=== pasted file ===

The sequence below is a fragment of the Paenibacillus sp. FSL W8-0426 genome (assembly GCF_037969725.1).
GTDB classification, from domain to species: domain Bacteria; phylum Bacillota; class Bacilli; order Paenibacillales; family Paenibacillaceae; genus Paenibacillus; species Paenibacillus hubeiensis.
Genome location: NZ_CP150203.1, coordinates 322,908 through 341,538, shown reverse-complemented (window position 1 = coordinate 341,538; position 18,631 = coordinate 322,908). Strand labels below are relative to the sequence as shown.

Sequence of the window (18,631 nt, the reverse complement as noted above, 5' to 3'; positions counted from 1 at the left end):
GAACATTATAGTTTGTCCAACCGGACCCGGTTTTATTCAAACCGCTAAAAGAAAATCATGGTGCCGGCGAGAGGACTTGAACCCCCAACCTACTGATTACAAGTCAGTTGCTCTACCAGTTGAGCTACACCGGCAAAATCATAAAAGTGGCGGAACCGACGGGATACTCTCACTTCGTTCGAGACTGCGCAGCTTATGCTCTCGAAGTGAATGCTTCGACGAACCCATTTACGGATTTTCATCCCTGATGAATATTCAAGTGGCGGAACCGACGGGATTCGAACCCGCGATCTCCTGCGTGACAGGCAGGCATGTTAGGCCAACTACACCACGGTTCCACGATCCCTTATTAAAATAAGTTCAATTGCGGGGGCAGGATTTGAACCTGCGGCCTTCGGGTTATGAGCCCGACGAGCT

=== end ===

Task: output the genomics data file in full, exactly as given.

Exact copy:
The sequence below is a fragment of the Paenibacillus sp. FSL W8-0426 genome (assembly GCF_037969725.1).
GTDB classification, from domain to species: domain Bacteria; phylum Bacillota; class Bacilli; order Paenibacillales; family Paenibacillaceae; genus Paenibacillus; species Paenibacillus hubeiensis.
Genome location: NZ_CP150203.1, coordinates 322,908 through 341,538, shown reverse-complemented (window position 1 = coordinate 341,538; position 18,631 = coordinate 322,908). Strand labels below are relative to the sequence as shown.

Sequence of the window (18,631 nt, the reverse complement as noted above, 5' to 3'; positions counted from 1 at the left end):
GAACATTATAGTTTGTCCAACCGGACCCGGTTTTATTCAAACCGCTAAAAGAAAATCATGGTGCCGGCGAGAGGACTTGAACCCCCAACCTACTGATTACAAGTCAGTTGCTCTACCAGTTGAGCTACACCGGCAAAATCATAAAAGTGGCGGAACCGACGGGATACTCTCACTTCGTTCGAGACTGCGCAGCTTATGCTCTCGAAGTGAATGCTTCGACGAACCCATTTACGGATTTTCATCCCTGATGAATATTCAAGTGGCGGAACCGACGGGATTCGAACCCGCGATCTCCTGCGTGACAGGCAGGCATGTTAGGCCAACTACACCACGGTTCCACGATCCCTTATTAAAATAAGTTCAATTGCGGGGGCAGGATTTGAACCTGCGGCCTTCGGGTTATGAGCCCGACGAGCT